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Homeownership Rates Lowest Since Great Depression

Homeownership rates remain at depths not seen since the Great Depression, according to new ""Census Bureau"":http://www.census.gov/ numbers. Market watchers chalk up the lows to tight lending conditions, concerns about the regulatory environment, and fears about a double-dip recession.

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Releasing _Housing Characteristics: 2010_ Thursday, the bureau found homeownership rates deflating by some 1.1 percent to 65.1 percent over the last decade ├â┬ó├óÔÇÜ┬¼├óÔé¼┼ô the biggest decline since between the years 1930 and 1940.

Meanwhile, overall housing units rose to crest at 15.8 million, with housing inventory overall climbing to 13.6 percent. Among other figures, metropolitan areas saw the greatest uptick in new homeowners, with the South shoring up most of the rates for itself for owner-occupied homes at 38.3 percent and renter-occupied homes at 35.6 percent, respectively.

As homeownership rates fell, renter occupancies surged forward, with counties in Texas, Virginia, and Idaho seeing people scoop up the most leases with 19.8-percent, 13.2-percent, and 10.9-percent increases, respectively.

Those states that felt fallout from declining homeownership rates include South Carolina, leading the charge at 2.88 percent, and Nevada, following with 2.09 percent.

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With just 14 counties experiencing 5-percent increases nationally, every region and nearly all states recorded an uptick, with Nevada leading the way with most total housing units and largest leap ahead in terms of gross vacancy rates.

Those states that saw some reprieve in their gross vacancy rates include New Mexico, Wyoming, and Hawaii at modest declines that included 0.9 percent, 0.2 percent, and 0.1 percent, respectively.

Plummeting interest in homeownership follows a number of surveys that forecast continuing economic hardship, disinterest from renters in new homes, and possibilities for a double-dip recession as euro zone markets continue to wobble on massive debt problems.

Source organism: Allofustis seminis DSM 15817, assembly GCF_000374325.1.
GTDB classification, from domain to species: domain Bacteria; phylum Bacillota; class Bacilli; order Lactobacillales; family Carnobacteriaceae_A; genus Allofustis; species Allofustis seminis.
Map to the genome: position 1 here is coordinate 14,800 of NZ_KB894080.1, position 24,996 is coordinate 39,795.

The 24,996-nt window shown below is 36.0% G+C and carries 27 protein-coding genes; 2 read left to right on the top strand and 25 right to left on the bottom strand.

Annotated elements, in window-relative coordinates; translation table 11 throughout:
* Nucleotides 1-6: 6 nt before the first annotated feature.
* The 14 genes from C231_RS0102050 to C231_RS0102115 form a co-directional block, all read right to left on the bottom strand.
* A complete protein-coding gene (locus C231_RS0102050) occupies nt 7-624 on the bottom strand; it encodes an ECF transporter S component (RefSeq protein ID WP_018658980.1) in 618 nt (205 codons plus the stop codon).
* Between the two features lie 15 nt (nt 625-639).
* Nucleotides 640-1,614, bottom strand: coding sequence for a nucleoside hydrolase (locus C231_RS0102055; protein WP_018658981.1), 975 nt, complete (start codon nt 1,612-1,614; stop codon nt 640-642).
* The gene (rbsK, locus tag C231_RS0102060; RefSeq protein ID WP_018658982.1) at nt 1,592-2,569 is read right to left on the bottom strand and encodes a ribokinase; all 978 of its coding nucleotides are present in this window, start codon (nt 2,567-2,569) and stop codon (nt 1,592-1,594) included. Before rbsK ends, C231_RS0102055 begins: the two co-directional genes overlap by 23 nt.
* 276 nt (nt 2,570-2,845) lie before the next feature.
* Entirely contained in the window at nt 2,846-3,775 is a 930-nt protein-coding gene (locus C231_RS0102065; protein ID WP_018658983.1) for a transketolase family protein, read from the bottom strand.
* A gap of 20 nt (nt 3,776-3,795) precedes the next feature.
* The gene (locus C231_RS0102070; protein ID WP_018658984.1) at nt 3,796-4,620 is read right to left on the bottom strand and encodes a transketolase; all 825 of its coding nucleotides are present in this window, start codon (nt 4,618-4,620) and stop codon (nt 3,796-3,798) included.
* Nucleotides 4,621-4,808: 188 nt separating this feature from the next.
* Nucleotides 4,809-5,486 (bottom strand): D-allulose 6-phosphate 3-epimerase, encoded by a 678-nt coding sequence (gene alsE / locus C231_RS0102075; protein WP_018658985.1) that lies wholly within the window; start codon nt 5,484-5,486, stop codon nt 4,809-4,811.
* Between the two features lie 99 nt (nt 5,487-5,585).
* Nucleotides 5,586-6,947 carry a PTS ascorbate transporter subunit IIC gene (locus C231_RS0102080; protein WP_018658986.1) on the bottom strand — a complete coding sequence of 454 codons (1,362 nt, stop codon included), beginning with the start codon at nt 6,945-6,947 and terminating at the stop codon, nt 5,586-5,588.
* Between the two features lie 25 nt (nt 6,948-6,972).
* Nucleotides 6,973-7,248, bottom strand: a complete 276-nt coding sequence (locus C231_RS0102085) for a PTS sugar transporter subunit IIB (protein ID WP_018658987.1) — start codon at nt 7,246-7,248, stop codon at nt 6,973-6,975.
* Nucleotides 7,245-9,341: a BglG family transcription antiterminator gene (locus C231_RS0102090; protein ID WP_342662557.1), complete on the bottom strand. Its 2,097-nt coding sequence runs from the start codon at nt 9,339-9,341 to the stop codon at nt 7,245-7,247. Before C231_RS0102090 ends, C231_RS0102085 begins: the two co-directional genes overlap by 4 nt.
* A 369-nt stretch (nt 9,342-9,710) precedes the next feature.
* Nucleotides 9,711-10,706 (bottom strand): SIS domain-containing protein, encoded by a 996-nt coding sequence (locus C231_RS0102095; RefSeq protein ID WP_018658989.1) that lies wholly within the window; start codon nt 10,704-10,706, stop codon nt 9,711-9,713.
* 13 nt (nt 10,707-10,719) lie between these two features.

Speaking before a congressional committee Thursday, ""Treasury Secretary Timothy Geithner"":http://www.treasury.gov/about/Pages/Secretary.aspx read from a ""statement"":http://banking.senate.gov/public/index.cfm?FuseAction=Files.View&FileStore_id=ccd40503-2511-4289-977c-3bc3926253aa that ├â┬ó├óÔÇÜ┬¼├àÔÇ£Europe├â┬ó├óÔÇÜ┬¼├óÔÇ×┬ós protracted economic and financial crisis has added to... pressures on global growth. And the destructive debate surrounding the debt limit this summer has damaged the confidence of American businesses and consumers.├â┬ó├óÔÇÜ┬¼├é┬Ø

""Everybody is so uncertain about what's coming out of Washington and what's going on in Europe and Greece,"" says ""Robert Lutts"":http://www.ecabot.com/staff_biographies.htm#rob, president and chief investment officer with Salem-based ""Cabot Money Management"":http://www.ecabot.com/ and a self-described 27-year industry veteran. ""This is not a decision to be made by Washington leaders.""

Despite Fed buy-ups, low homeownership rates, and talk of a double-dip, he remains confident, saying, ""A recession is not a fait accompli. America is a more resilient group of people than any other country in the world. We figure out the new program, the new reality, and people find how to make it work.

""There's no reason to conclude there's no hope and we're headed into a double-dip,"" he chimes.

About Author: Ryan Schuette

Ryan Schuette is a journalist, cartoonist, and social entrepreneur with several years of experience in real-estate news, international reporting, and business management. He currently lives in the Washington, D.C., area, where he freelances for DS News and MReport.
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